Lodge,, David. “Bourgeois triangles.” The Times Literary Supplement, 5 Sept. 1980

Lodge,, David. “The schoolboy’s heaven, the novelist’s hell.” The Times Literary Supplement, 27 Feb. 1987



Marina Warner (1946-), cultural critic, novelist, historian, and children’s author, has made significant contributions to fields as diverse as religious studies, contemporary art, and the history of the fairy tale. Her fiction has ranged over many genres, from novels and short stories to children’s books, movie scripts, and opera librettos. Her work appears in a variety of venues and media, including popular and scholarly journals, television, and exhibition catalogues. Warner’s fiction provides the reader with a challenging and ultimately satisfying combination of writerly prose; strongly drawn, complex characters; compelling plots; and an erudite handling of history. Her books have been translated into many languages, and she has held several prestigious visiting lectureships at universities around the world. Warner continues to publish at a prodigious rate, not only major works but also an astonishing number and range of short stories, reviews, and essays in scholarly and popular journals. In addition she has served on the National Council for One-Parent Families, the Advisory Council for the British Library, and other civic and cultural boards. (Adapted from: McBride, Kari Boyd. “Marina Warner.” British Novelists Since 1960: Second Series, edited by Merritt Moseley, Gale, 1998).


Warner,, Marina Sarah, et al. “Expressing ourselves.” The Times Literary Supplement, 8 Jan. 1970

Warner,, Marina. “Take 1 duck, 2 clothes-pegs....” The Times Literary Supplement, 8 July 1977

Warner,, Marina. “That soaring feeling.” The Times Literary Supplement, 2 Dec. 1988

Warner,, Marina. “Angels and their masquerades.” The Times Literary Supplement, 13 Oct. 1995



Virginia Woolf (1882-1941) was one of the most innovative and influential literary figures of the 20th century, as well as one of the most controversial. A prolific author of essays, journals, letters, and long and short fiction, Woolf is probably best remembered for her provocative experimental novels. As an early practitioner of stream-of-consciousness writing, Woolf subordinates dramatic action and plot development in her novels, exploring instead the inner thoughts and feelings of her characters. Through her revolutionary writings, she questions both the nature of reality and the significance of the individual human being in an alienating and dehumanizing world. Her works offer a unique, early twentieth-century perspective on such topics as sexuality, feminism, life and death, madness and sanity, and the disintegration of society. Critics have suggested that writing, though a physically and psychologically taxing process, served Woolf as an outlet for self-exploration. Her writings reflect an attempt to reconcile the dual nature of her sexuality, her unfulfilled desire to bear a child--she often compared the writing process with childbirth--her consuming fear of failure, and an overwhelming sense that she might lose control over her life. (Adapted from: “(Adeline) Virginia Woolf.” Contemporary Authors Online, Gale, 2004).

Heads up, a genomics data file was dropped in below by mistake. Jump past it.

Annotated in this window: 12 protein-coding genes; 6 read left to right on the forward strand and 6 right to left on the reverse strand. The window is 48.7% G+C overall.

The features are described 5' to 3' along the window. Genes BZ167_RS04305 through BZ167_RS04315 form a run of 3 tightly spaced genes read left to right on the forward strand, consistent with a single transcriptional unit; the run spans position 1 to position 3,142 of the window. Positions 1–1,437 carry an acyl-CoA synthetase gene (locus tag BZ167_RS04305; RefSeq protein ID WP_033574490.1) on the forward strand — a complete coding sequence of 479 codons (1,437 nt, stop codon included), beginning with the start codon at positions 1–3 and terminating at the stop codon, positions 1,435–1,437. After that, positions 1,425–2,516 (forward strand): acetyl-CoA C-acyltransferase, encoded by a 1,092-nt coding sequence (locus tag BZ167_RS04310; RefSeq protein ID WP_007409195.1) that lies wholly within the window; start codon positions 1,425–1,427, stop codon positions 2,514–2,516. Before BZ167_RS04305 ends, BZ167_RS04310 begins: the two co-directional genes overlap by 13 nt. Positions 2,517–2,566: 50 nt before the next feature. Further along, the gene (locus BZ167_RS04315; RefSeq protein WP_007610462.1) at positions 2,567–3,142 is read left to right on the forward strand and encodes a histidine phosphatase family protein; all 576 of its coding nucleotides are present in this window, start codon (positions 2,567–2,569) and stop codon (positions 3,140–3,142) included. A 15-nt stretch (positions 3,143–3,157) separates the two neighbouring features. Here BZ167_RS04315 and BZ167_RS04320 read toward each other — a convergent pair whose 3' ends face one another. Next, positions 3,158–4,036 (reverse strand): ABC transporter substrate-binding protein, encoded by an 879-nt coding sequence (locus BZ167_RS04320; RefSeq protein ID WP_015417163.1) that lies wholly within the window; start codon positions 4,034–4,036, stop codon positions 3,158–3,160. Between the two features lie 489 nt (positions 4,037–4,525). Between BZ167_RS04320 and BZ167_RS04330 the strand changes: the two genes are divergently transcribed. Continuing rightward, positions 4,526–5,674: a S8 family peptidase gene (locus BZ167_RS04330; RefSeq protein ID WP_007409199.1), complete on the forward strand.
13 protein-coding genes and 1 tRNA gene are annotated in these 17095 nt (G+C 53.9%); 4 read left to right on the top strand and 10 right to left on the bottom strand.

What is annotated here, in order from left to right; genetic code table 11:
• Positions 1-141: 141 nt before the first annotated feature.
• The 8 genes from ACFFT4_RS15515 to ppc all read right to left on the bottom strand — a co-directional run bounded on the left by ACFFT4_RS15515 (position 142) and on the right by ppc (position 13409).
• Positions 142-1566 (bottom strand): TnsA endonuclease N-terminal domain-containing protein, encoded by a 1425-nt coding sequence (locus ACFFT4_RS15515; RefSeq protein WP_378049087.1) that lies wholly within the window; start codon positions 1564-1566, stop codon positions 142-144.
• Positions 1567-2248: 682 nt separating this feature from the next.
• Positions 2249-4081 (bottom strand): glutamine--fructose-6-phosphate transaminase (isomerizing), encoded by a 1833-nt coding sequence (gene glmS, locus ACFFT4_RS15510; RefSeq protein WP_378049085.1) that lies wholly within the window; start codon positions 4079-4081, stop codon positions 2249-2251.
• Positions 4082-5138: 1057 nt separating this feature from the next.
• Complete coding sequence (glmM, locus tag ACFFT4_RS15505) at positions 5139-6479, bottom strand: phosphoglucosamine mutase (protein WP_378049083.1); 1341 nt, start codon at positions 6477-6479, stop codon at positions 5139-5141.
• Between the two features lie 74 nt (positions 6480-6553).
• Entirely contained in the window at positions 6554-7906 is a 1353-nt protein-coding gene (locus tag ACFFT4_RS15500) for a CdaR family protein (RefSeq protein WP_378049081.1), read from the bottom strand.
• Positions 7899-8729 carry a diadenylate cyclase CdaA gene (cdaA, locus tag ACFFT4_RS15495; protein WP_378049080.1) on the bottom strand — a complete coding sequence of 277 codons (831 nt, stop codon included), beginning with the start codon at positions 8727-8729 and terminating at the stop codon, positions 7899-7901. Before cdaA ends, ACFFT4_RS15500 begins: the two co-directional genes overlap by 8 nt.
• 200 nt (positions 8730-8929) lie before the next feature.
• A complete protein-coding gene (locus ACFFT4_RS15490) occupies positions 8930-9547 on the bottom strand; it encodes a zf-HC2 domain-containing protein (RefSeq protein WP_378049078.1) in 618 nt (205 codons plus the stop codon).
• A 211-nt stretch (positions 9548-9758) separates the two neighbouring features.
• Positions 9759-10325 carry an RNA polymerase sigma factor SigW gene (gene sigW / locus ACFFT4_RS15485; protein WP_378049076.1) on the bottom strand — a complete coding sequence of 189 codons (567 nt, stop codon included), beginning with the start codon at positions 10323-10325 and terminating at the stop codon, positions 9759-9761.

Woolf,, Virginia,, and A. V. Stephen. “Literary Geography.” The Times Literary Supplement, 10 Mar. 1905

Woolf,, Virginia,, and A. V. Stephen. “Wordsworth and the Lakes.” The Times Literary Supplement, 15 June 1906

Woolf,, Virginia,, and V. Stephen. “A Swan and her Friends.” The Times Literary Supplement, 14 Nov. 1907

Woolf,, Virginia,, and V. Stephen. “A Vanished Generation.” The Times Literary Supplement, 3 Dec. 1908